jeudi 27 novembre 2008

Apple: An overview on the company’s distribution strategies

3 An overview on the company’s distribution strategies

Apple sells its products worldwide through its on-line stores, its retail stores, its
direct sales force and third-party wholesalers, and value added resellers. Historically
the company was used to rely on a network of authorized dealers that served both
consumer and business customers and that provided customer care as well. They
tried to make sure that resellers were highly committed, well trained and focused on
sale. They wanted to provide an high quality service and were always very selective
and avoided mass market retailer, like Wal-Mart and Target.

During the ‘90s Apple begun to sell also through large retail chains and reached
agreements with Sears and CompUSA, two large outlet chains. There was the need to
get an higher visibility and the success of products like iPod, suggested a more mass
oriented approach. However the exposure they got was low and the service level
terrible. Moreover, staff in the outlet had an incentive to steer customers towards
Toshiba and HP products because these companies adopted a very aggressive
incentive strategy and paid a large bonus for every PC sold.

Apple decided to try with store-within-store concept. They built dedicated stands
within shops, with large posters, marketing materials and displayed computers that
were served by retailer’s staff. It didn’t work. Once again the salesmen were not
trained, nor motivated and Apple’s small product range didn’t received enough
exposure. When the company decided to use its own staff things improved
3-1 Distribution strategy

In 1997 Apple ventured in a completely new field: on-line sales. It was the first time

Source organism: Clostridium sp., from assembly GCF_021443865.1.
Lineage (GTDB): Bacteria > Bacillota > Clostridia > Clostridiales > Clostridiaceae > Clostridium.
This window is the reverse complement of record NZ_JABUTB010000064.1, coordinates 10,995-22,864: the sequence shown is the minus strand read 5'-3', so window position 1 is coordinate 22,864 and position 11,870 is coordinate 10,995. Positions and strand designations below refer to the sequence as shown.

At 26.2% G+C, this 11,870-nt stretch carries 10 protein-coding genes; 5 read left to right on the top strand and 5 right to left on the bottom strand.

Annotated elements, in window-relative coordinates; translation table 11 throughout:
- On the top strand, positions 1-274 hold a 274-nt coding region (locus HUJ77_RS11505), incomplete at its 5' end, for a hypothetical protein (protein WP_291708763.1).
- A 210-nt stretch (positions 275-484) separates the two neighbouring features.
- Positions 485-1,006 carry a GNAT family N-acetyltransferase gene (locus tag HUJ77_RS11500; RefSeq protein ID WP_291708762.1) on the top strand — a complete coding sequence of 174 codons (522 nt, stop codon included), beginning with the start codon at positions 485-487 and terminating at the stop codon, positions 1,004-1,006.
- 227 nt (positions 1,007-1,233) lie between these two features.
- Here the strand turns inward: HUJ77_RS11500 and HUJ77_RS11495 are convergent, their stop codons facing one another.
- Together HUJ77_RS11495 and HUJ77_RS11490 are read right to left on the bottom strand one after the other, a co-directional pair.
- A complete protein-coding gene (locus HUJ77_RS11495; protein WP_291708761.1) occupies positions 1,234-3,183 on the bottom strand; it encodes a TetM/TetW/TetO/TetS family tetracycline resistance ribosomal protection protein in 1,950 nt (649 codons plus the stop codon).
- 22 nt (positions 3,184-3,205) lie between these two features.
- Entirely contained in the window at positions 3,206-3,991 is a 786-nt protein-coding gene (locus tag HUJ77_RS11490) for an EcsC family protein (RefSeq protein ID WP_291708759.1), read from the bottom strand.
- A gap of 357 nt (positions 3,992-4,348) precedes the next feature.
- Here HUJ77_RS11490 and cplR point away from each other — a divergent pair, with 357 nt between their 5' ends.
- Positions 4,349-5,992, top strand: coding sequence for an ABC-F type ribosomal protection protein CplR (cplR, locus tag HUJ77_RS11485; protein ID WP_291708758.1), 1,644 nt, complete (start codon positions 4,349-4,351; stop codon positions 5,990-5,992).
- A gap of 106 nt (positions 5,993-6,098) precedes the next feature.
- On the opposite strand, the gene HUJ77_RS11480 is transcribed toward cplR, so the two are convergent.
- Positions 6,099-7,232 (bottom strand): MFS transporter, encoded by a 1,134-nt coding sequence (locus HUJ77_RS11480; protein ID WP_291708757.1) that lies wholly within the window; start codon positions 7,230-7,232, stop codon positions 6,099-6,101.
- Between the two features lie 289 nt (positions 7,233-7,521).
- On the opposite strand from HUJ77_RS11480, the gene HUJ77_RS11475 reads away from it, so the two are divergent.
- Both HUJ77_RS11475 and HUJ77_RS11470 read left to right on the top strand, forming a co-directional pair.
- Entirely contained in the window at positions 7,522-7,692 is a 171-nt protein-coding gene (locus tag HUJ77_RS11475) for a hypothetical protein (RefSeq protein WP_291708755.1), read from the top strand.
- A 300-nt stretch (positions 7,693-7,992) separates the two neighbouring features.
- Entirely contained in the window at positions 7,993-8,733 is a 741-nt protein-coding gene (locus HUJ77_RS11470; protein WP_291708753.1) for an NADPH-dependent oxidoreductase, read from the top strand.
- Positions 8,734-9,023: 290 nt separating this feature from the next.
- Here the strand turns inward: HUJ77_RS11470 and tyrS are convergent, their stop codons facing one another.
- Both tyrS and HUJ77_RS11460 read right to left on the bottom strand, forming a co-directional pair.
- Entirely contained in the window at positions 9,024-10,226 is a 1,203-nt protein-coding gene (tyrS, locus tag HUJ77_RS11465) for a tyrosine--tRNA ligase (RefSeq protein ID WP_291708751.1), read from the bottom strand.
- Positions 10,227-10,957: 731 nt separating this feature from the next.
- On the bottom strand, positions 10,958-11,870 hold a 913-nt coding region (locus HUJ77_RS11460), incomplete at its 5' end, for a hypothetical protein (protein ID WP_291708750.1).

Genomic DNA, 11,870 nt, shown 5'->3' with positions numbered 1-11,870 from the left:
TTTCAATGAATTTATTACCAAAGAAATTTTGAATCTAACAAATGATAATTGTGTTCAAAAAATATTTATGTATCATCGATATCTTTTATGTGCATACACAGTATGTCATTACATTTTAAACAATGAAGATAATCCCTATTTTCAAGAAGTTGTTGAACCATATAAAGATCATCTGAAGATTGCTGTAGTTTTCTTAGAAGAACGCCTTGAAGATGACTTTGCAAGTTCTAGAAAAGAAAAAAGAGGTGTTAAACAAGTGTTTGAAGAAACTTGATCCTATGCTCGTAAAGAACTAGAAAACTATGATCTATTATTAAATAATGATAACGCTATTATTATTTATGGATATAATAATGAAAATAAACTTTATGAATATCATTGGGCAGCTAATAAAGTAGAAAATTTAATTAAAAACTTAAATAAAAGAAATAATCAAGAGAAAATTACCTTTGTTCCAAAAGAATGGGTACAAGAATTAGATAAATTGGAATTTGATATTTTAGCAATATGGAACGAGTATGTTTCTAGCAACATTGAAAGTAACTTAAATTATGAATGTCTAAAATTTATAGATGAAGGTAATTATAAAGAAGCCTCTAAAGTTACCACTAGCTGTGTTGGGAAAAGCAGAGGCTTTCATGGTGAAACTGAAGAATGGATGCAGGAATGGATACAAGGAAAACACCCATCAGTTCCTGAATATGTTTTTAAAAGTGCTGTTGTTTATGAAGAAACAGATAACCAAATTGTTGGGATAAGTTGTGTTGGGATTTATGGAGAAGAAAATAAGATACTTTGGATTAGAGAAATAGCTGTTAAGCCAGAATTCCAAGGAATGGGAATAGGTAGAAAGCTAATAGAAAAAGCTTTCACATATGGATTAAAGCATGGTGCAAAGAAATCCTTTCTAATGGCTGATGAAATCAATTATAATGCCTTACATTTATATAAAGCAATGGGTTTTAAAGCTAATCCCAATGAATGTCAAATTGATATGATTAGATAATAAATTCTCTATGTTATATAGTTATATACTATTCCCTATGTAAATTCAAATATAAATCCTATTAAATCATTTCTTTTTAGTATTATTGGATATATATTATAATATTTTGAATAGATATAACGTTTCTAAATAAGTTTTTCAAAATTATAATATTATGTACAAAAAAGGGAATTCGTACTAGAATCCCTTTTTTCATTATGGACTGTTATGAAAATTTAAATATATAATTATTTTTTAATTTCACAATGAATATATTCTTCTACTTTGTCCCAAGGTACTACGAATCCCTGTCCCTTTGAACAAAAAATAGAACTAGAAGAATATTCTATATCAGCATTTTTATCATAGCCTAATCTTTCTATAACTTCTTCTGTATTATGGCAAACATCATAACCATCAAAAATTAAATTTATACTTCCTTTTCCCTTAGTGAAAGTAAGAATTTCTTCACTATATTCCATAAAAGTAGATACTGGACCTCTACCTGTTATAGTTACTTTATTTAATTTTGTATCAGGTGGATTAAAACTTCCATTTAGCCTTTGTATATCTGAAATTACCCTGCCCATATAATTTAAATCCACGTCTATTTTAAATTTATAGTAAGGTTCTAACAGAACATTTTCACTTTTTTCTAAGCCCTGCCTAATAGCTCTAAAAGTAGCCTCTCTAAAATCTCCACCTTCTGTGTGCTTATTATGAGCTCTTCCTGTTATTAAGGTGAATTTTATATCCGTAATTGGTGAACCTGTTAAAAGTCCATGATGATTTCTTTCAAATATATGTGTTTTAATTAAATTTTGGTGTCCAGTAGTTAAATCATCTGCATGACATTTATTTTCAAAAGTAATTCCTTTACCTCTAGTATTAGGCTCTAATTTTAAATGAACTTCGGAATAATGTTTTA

Apple sold directly to its customers. The On-line store offered the full product range,
with a vast choice of third party accessories and built-to-order capabilities, following
the path first pioneered by Dell. The good implementation and customization
capabilities determined its success.

The great response from well tailored sale services pushed Apple to take one the
biggest bet of its history: the decision to enter the retail business.
In 2000 were unveiled plans to build a chain of Directly Operated Stores, under the
supervision of Ron Johnson, a former vice-president of retail at Target and a veteran
in the retail industry. The first shop was opened May 19, 2001 in Virginia and
nowadays 230 shops are operative and in 2007 about 20% of global sales were
generated through DOSs.

In 2004 the whole distribution was restructured: the authorized dealers, known as
Apple Center or Apple Dealer become Apple Premium Reseller, a customized shop
highly committed to sell Apple products owned and operated under license by third
party operators; sales agreement with CompUSA were scrapped and a new
agreement with Best Buy was done that will lead to the creation of dedicated spaces
with 200 shops; agreements with Sears were renegotiated and Mac sales were
allowed only in selected spaces in shop with high affluence volume. At the same
time iPods, peripherals and accessories were distributed to wide variety of shops,
from small corner store, to music shops, to big brick-and-mortar supermarkets. For
the latest product entered in the catalogue, the iPhone, Apple signed exclusive
agreements with leading carriers in every country served and the device is sold
exclusively through the retail network of the phone operator.

Points of sale not directly operated by Apple are sourced through third party
wholesalers but it is possible, for any computer dealer who buys more than $2
million worth of Apple product a year, to buy equipment directly from Apple, rather
than through a distributor. This strategy was devised in order to reduce the markup
added by distributors: Apple applies a 3% discount for dealers who choose to buy
products directly from the manufacturer.

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